Wednesday, 20 April 2011

Delta Yankees final blog

Now it's the turn of our delightful Deltas to give us the final word on their projects and all that they've achieved.

Delta Yankee 1 
By Mags Chilaev

Completing the Turrimacho trek has been a crowning achievement for all Delta Yankee 1 venturers, ending on a beach aptly named Hermosa meaning ‘beautiful’. Before we set out on this voyage of a lifetime we were relayed terrible myths and legends of ‘pylon’ day and dizzyingly high altitudes, so in some ways the trek lived up to its expectations. Many describe it as “one big hill” and though this description is less than colorful it is no less accurate.

We stayed at 2800m for six days, ascending and descending Costa Rica at a nauseating pace, we trekked through thick jungle forests and trudged through sticky clay, occasionally stumbling upon an oasis of ‘pulperias’ (grocery stores). This shared hardship has brought us together as a group and it is good to finish Raleigh on a ‘high’.

Delta Yankee 2
By Jess Bridge-Dunk

Alex started the second part of our Momotombo trek by sitting in tomato sauce over dinner, although heart breaking for Alex, it provided great amusement for the rest of the group!

It was that same night that the school provided us with a plentiful supply of water which came as a great relief to the majority of the group who had a refreshing wash. However for myself much embarrassment ensued when the door of the washing room fell down and Chris was met with great shock and surprise. Overall, a fabulously funny day for all!

The next day was slightly less joyful as it began with a steep incline (albeit with fantastic views overwhelming us at every turn). The following day was 11km yet we finished by 11am and enjoyed an afternoon of sleep, easing pain and drinking chilled Pepsi purchased from the many local pulperias.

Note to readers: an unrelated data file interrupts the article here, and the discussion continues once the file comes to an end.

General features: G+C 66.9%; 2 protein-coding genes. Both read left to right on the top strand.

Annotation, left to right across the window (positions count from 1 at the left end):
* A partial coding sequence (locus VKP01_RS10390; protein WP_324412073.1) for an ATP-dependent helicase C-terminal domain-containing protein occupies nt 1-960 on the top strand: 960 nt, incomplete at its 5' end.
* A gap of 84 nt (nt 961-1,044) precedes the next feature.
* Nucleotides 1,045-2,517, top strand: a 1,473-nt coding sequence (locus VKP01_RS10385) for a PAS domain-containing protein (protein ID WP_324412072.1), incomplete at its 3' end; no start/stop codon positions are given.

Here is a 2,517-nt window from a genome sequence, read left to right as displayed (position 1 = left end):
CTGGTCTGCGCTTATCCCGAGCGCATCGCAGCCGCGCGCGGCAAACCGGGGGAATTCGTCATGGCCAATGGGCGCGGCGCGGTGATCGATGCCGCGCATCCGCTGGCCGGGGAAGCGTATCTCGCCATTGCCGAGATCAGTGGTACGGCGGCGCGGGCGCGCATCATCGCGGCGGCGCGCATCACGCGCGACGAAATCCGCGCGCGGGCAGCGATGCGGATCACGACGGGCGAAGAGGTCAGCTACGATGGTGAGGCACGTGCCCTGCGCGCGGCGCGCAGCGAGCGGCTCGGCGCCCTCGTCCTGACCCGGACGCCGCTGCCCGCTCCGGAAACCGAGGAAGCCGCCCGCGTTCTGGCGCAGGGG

This prepared us for day 13 which was a 24km day with tough inclines. Indeed, at one point we climbed 200m further up over just 400m. Luckily after such a brutish day we were greeted by a kindly old Nicaraguan gentleman who offered us his solar powered living room as sleeping quarters.


The last third of our trek began with an early arrival at the school we were staying in. Rest and washing facilities meant that we began the following day in high spirits.

Such high spirits were needed however for the rest of the week as it consisted of brutally long and hot days on uneven roads. The only relief came in the form of ten minute breaks in the small amount of shade we searched high and low for.


The day before we reached the crater lake we all tasted a little bit of heaven in the form of a six hour break at a very well stocked pulperia. Excellent bread, Pepsi, cake and sleep provided enough energy for the rest of the journey which ended on a remote farm with the majority of us sleeping on a trailer under the stars.

Yet all was not idyllic for forest fires were spotted on El Hoyo which prevented us from our scheduled climb. Esmie’s birthday provided a welcome distraction from the disappointment and the arrival at the crater lake was a celebration for all to enjoy.

Our luck changed when the forest fires disappeared two days later and half the group had a day trip to the top. The best views we have seen so far made the steep climb worth it and with Volcan Momotombo to the left and the Pacific to the right we all felt a real sense of achievement.

Third phase ended in a chilled out fashion: sunbathing, swimming and relaxing by the turquoise water, eating a diet of delicious avocado and tomato sandwiches, pineapple and watermelon.


Overall a truly fantastic trek with lots of adventure and excitement, we couldn’t ask for more!

Delta Yankee 3
Goodbye Jungle and Goodbye Raleigh
By Faruk Patel

This was the last phase for everyone, and for many Piedras Blancas was their best phase on Raleigh. The highlights included………